Appointed Councilor David Izraelevitz Will Seek Election

Councilor David Izraelevitz discusses his candidacy this morning on KRSN. Photo by Nancy Coombs
Los Alamos Daily Post

Los Alamos County Councilor David Izraelevitz announced this morning on KRSN that he will seek election to the council seat he was appointed to three years ago after Gov. Susanna Martinez appointed Jim Hall to fill a vacancy in House Dist. 43. That seat was held by Rep. Jeannette Wallace who died from an illness.

“It has been an honor to represent the people of Los Alamos County for the last three years,” Izraelevitz said. “This is where my wife and I have raised our three boys over the last 18 years, in a safe environment with great schools and community amenities. I have been privileged to work on Council toward preserving and enhancing this quality of life. I have done my best to be a good steward of the resources available to the County and to invest these in the thoughtful improvement of our community.”

Izraelevitz describes his three years on council as “momentous,” and said he believes this has been a constructive period in the community’s history.

“One where we have made great strides in economic development, improved county services and staffing, and added to the quality-of-life of our citizens,” he said. “In the past three years, we have seen the consolidation of county facilities back at a single site, a more business-friendly atmosphere such as streamlined and clearer building and sign permitting processes, the Trinity Site project finally coming to fruition, a revitalized Ashley Pond Park and strategic investments in the White Rock community. However, there is more work to be done, we have to help our local business community adjust to the new environment, make strategic investments from limited resources, and strive toward improvements and efficiencies in our delivery of services.”

Izraelevitz is one of the most enthusiastic users of social media to educate and interact with the citizenry. He developed the LAVision2020 Facebook group, which has grown over the last two years to become a place for objective information and respectful dialogue within the community. Many ideas suggested in the group have made their way to Council discussions.

“This is another example of how our community is an active and engaged one, and is eager to better understand and impact the priorities and trade-offs that our councilors have to make,” Izraelevitz said. “I have always respected this charge, and have based my decisions on careful study and assessment of the issues involved. I believe that public officials should be clear and explicit about their decision-making, so I have been very diligent in explaining the reasoning supporting my decisions on council.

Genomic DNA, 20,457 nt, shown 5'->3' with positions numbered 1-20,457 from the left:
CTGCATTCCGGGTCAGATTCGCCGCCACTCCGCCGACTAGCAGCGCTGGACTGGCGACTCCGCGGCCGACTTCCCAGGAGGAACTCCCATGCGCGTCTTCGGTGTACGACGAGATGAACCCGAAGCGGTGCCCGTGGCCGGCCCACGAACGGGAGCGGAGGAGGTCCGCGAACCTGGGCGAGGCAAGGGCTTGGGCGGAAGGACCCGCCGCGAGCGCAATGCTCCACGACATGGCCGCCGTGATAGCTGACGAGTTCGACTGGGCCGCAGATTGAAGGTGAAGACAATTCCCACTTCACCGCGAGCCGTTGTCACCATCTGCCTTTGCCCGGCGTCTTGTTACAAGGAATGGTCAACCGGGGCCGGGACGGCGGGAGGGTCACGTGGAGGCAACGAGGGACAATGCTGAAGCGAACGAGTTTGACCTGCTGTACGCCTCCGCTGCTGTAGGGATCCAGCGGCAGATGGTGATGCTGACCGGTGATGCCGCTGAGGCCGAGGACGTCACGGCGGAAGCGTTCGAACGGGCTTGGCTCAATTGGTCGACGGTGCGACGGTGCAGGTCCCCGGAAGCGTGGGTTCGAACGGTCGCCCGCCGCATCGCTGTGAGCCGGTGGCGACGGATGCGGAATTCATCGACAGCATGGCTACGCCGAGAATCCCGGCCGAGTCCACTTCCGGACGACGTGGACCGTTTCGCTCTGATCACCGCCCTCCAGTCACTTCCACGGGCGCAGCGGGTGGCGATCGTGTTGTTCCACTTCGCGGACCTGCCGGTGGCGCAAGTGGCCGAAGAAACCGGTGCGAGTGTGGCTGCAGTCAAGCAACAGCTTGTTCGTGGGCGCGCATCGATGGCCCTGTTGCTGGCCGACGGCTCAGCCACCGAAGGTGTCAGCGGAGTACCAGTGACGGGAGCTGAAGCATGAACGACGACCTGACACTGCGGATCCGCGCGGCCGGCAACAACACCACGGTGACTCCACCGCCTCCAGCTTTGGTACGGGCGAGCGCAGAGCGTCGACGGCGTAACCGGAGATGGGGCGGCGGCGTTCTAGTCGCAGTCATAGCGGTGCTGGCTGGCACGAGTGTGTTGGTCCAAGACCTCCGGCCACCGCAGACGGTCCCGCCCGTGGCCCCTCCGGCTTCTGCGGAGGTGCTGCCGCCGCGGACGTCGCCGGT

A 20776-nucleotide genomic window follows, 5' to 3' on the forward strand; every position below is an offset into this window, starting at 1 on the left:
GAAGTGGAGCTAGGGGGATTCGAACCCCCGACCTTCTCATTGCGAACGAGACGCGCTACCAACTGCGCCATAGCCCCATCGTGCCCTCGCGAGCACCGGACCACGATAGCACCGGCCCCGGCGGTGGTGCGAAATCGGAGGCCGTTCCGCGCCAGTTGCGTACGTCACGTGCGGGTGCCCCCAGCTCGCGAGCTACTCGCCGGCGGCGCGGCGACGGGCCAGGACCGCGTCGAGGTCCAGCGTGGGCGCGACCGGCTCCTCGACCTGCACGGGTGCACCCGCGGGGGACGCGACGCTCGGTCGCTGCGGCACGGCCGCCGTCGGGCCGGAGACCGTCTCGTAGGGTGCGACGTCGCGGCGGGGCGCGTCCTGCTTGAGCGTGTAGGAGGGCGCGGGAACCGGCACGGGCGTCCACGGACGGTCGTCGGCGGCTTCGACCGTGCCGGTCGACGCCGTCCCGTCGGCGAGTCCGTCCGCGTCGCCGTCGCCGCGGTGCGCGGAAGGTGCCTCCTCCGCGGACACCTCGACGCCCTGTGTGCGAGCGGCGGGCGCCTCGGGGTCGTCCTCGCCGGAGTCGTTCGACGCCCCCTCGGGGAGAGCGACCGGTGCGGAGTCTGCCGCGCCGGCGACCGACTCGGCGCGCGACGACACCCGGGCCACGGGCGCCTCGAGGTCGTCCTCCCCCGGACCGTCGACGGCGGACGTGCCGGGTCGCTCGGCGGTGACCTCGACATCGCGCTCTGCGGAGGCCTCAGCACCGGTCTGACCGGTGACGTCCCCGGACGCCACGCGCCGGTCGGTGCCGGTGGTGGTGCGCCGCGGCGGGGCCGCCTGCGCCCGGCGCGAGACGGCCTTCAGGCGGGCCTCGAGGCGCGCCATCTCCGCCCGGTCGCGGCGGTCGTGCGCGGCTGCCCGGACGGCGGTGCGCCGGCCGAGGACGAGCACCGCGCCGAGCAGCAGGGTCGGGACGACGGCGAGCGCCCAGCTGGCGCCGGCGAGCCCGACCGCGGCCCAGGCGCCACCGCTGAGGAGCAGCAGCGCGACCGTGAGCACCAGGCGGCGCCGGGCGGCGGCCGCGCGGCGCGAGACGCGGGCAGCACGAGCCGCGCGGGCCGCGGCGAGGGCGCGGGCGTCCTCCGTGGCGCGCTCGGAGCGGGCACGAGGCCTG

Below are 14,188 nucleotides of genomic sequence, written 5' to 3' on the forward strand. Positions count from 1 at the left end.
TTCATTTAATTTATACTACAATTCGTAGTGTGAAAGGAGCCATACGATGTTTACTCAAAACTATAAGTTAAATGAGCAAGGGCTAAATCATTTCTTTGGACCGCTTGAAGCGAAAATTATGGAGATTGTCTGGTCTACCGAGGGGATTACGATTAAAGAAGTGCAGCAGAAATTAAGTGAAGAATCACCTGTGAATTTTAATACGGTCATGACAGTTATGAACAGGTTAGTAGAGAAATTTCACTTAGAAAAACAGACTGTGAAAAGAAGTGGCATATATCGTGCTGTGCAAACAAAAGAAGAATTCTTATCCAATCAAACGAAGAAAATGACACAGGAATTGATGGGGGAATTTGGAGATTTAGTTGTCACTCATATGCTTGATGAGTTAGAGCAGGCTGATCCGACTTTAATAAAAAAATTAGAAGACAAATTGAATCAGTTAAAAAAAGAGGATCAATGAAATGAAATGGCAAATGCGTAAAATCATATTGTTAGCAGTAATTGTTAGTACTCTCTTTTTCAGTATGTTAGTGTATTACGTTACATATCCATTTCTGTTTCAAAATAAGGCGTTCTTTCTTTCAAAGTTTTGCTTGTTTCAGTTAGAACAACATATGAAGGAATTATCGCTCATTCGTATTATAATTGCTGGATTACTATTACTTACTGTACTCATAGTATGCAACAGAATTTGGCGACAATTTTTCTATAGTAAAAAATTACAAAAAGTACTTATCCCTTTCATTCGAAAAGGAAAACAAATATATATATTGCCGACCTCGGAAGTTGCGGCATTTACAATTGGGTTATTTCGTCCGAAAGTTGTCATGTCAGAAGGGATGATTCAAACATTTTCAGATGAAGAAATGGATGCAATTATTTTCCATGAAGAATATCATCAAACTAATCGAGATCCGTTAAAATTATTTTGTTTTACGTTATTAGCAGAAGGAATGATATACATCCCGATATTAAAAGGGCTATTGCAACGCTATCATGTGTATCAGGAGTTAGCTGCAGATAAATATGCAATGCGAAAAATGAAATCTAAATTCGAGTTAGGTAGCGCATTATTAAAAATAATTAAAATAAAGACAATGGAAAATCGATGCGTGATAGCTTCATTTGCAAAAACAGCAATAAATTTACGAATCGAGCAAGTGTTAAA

“Even with the ups-and-downs in LANL funding, we still have an enviable financial status compared with most communities. This has permitted us to invest in ourselves to restore infrastructure that was left to degrade over many years, from roads, to public buildings, to civic jewels such as Ashley Pond. I have looked at each such investment with a critical eye, looking at the relative utility vs. cost, and not all of my votes have been popular ones, even with my fellow councilors. I don’t expect to have as much flexibility as we have had in the past, so future investments will have to take a holistic, strategic view that covers multiple strategic goals, rather than individual investments that are unrelated.

“County-supported projects such as the Trinity Site Revitalization and the new New Mexico Consortium building tell future business investors that Los Alamos County is on a positive trajectory, that we are increasing retail activity and diversifying our economy in a way that builds on our strengths. I strongly believe that the Trinity Site project will be a strong net positive to our community, not only as a model of how public school assets can be used to provide operational funds, but also as a way to retain consumer dollars and change spending habits. These trends  will be a catalyst for future development, and we must continue to prepare our development code, housing stock, and transportation network for this future.

“Los Alamos has been the economic engine of Northern New Mexico because of its strong science and technology assets, both in terms of unique facilities as well as world-class staff,” Izraelevitz said. “In order to attract and retain this staff, we must have a vibrant community with outstanding schools, attractive housing options, and recreational facilities and services that support modern lifestyles and expectations.”